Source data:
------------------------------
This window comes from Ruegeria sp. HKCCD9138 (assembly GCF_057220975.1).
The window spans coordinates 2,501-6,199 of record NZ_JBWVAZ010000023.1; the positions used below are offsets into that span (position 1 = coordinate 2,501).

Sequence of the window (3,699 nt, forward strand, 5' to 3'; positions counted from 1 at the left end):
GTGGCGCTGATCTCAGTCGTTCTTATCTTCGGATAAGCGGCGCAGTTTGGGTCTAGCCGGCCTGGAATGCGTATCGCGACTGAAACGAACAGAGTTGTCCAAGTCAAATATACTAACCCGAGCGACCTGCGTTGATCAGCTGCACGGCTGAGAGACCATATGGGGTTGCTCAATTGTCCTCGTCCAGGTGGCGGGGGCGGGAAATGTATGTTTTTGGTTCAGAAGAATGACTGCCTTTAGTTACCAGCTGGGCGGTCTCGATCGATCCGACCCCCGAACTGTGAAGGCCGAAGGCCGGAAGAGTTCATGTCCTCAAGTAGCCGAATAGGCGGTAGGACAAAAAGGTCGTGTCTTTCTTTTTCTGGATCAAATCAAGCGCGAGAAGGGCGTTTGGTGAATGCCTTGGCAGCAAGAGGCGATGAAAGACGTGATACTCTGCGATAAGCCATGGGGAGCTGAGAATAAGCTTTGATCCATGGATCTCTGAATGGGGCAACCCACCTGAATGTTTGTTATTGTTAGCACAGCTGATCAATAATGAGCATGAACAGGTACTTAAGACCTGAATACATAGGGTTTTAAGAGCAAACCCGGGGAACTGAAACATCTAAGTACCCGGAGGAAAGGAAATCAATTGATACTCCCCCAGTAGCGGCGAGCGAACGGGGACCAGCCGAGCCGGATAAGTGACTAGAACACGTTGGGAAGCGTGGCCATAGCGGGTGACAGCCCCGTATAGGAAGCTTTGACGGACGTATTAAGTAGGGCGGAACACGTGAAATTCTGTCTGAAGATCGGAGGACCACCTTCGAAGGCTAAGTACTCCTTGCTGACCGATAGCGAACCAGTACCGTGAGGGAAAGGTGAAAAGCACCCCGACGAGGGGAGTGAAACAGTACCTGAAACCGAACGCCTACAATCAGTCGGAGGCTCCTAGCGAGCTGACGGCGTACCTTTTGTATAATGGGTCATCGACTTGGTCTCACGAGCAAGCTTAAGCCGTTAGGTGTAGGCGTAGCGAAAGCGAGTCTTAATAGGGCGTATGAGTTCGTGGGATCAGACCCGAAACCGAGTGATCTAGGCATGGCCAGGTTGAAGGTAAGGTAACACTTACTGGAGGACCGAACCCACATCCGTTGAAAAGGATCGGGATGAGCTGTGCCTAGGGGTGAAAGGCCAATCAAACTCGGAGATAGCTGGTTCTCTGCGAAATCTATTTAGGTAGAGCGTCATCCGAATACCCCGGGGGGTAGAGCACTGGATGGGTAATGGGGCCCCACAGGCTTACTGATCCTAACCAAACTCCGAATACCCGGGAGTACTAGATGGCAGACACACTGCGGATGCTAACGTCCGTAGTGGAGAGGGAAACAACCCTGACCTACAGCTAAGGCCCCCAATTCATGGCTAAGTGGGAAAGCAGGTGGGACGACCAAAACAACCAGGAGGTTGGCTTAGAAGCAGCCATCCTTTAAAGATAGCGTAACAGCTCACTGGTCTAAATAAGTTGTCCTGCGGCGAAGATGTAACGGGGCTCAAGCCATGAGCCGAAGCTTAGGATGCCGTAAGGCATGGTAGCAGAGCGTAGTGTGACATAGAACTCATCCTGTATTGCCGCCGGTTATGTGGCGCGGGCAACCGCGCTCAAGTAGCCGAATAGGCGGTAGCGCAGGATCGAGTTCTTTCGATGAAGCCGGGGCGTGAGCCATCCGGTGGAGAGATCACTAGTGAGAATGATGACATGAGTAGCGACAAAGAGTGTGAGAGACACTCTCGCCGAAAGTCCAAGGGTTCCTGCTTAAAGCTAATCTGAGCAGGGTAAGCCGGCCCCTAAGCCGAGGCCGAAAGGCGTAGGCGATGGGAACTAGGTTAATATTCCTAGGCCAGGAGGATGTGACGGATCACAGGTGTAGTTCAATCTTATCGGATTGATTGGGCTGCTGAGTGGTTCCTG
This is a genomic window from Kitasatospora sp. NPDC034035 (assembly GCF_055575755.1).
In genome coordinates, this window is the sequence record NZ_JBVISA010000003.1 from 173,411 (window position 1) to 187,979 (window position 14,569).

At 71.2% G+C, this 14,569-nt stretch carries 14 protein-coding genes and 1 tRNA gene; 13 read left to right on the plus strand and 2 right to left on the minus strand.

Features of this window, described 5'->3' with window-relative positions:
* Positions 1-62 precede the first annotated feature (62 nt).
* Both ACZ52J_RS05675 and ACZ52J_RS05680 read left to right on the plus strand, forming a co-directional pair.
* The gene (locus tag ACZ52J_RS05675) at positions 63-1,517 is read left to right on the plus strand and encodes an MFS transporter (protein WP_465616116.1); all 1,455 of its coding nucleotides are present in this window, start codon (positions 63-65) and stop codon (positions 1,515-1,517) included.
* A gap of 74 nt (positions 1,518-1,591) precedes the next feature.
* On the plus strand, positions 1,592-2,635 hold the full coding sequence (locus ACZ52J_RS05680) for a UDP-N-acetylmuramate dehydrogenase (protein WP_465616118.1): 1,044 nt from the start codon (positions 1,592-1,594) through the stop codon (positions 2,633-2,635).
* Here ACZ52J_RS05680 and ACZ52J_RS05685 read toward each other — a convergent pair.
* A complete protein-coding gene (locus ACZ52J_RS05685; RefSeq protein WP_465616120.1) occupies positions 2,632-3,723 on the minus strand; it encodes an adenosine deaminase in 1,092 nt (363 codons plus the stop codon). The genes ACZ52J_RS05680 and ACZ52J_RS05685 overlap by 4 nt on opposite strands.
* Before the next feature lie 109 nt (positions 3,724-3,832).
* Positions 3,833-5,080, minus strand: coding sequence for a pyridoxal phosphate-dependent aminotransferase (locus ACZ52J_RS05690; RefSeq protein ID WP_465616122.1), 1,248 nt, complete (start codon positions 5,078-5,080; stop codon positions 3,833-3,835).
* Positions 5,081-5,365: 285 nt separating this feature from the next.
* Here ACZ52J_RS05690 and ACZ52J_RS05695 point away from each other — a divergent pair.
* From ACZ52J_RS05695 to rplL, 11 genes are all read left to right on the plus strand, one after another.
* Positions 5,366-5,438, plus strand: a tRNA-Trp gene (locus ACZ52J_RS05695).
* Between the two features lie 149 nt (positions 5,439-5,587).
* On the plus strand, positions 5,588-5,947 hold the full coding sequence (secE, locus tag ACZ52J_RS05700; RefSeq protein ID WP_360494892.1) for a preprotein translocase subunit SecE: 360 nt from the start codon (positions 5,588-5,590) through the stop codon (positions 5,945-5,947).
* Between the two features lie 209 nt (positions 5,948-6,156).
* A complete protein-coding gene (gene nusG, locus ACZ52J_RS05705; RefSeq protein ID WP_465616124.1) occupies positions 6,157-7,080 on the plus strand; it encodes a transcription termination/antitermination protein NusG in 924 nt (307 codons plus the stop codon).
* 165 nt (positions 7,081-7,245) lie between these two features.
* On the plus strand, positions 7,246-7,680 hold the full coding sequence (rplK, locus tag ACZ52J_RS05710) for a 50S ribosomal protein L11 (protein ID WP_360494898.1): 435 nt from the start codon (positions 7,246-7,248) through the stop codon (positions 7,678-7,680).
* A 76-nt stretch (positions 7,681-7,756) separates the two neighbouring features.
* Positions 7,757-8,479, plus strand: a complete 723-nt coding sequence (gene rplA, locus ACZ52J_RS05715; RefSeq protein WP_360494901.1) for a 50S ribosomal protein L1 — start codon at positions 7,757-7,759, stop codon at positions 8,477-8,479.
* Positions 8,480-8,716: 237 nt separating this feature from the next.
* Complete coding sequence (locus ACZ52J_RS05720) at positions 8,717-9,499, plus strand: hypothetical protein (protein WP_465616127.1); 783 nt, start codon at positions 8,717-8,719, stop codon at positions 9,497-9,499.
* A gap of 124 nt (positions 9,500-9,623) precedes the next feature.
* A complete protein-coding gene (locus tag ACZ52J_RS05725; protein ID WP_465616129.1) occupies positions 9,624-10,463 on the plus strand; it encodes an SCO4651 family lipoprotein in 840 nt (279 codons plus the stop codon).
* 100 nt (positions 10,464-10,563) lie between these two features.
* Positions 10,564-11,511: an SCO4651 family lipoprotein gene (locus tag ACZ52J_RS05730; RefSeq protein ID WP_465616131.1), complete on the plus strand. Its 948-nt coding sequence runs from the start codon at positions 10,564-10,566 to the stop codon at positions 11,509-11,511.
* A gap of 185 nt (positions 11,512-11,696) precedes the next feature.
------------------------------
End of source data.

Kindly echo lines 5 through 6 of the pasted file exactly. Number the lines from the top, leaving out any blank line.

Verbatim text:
This is a genomic window from Kitasatospora sp. NPDC034035 (assembly GCF_055575755.1).
In genome coordinates, this window is the sequence record NZ_JBVISA010000003.1 from 173,411 (window position 1) to 187,979 (window position 14,569).